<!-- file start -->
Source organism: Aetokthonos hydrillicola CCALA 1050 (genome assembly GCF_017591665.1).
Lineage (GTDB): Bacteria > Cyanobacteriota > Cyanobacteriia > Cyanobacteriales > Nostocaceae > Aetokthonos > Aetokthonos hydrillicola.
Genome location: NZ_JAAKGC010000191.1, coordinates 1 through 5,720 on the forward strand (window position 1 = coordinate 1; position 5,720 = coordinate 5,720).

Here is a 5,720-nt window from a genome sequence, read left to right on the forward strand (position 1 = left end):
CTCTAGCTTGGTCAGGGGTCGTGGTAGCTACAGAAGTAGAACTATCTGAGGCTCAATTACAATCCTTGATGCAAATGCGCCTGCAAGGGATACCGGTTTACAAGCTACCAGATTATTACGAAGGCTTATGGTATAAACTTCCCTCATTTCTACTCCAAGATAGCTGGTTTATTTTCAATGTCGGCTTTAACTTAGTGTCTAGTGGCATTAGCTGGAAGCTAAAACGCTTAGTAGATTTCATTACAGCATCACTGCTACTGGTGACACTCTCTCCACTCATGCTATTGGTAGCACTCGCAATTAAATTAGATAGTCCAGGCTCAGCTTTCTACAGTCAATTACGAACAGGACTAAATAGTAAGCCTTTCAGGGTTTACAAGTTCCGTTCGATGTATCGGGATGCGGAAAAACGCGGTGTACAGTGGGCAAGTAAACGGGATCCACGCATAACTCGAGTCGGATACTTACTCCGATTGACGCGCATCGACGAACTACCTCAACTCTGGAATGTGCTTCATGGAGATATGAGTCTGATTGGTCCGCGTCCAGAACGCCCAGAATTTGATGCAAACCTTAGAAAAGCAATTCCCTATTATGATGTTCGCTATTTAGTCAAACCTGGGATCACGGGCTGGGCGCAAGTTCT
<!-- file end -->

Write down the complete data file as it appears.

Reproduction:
Source organism: Aetokthonos hydrillicola CCALA 1050 (genome assembly GCF_017591665.1).
Lineage (GTDB): Bacteria > Cyanobacteriota > Cyanobacteriia > Cyanobacteriales > Nostocaceae > Aetokthonos > Aetokthonos hydrillicola.
Genome location: NZ_JAAKGC010000191.1, coordinates 1 through 5,720 on the forward strand (window position 1 = coordinate 1; position 5,720 = coordinate 5,720).

Here is a 5,720-nt window from a genome sequence, read left to right on the forward strand (position 1 = left end):
CTCTAGCTTGGTCAGGGGTCGTGGTAGCTACAGAAGTAGAACTATCTGAGGCTCAATTACAATCCTTGATGCAAATGCGCCTGCAAGGGATACCGGTTTACAAGCTACCAGATTATTACGAAGGCTTATGGTATAAACTTCCCTCATTTCTACTCCAAGATAGCTGGTTTATTTTCAATGTCGGCTTTAACTTAGTGTCTAGTGGCATTAGCTGGAAGCTAAAACGCTTAGTAGATTTCATTACAGCATCACTGCTACTGGTGACACTCTCTCCACTCATGCTATTGGTAGCACTCGCAATTAAATTAGATAGTCCAGGCTCAGCTTTCTACAGTCAATTACGAACAGGACTAAATAGTAAGCCTTTCAGGGTTTACAAGTTCCGTTCGATGTATCGGGATGCGGAAAAACGCGGTGTACAGTGGGCAAGTAAACGGGATCCACGCATAACTCGAGTCGGATACTTACTCCGATTGACGCGCATCGACGAACTACCTCAACTCTGGAATGTGCTTCATGGAGATATGAGTCTGATTGGTCCGCGTCCAGAACGCCCAGAATTTGATGCAAACCTTAGAAAAGCAATTCCCTATTATGATGTTCGCTATTTAGTCAAACCTGGGATCACGGGCTGGGCGCAAGTTCT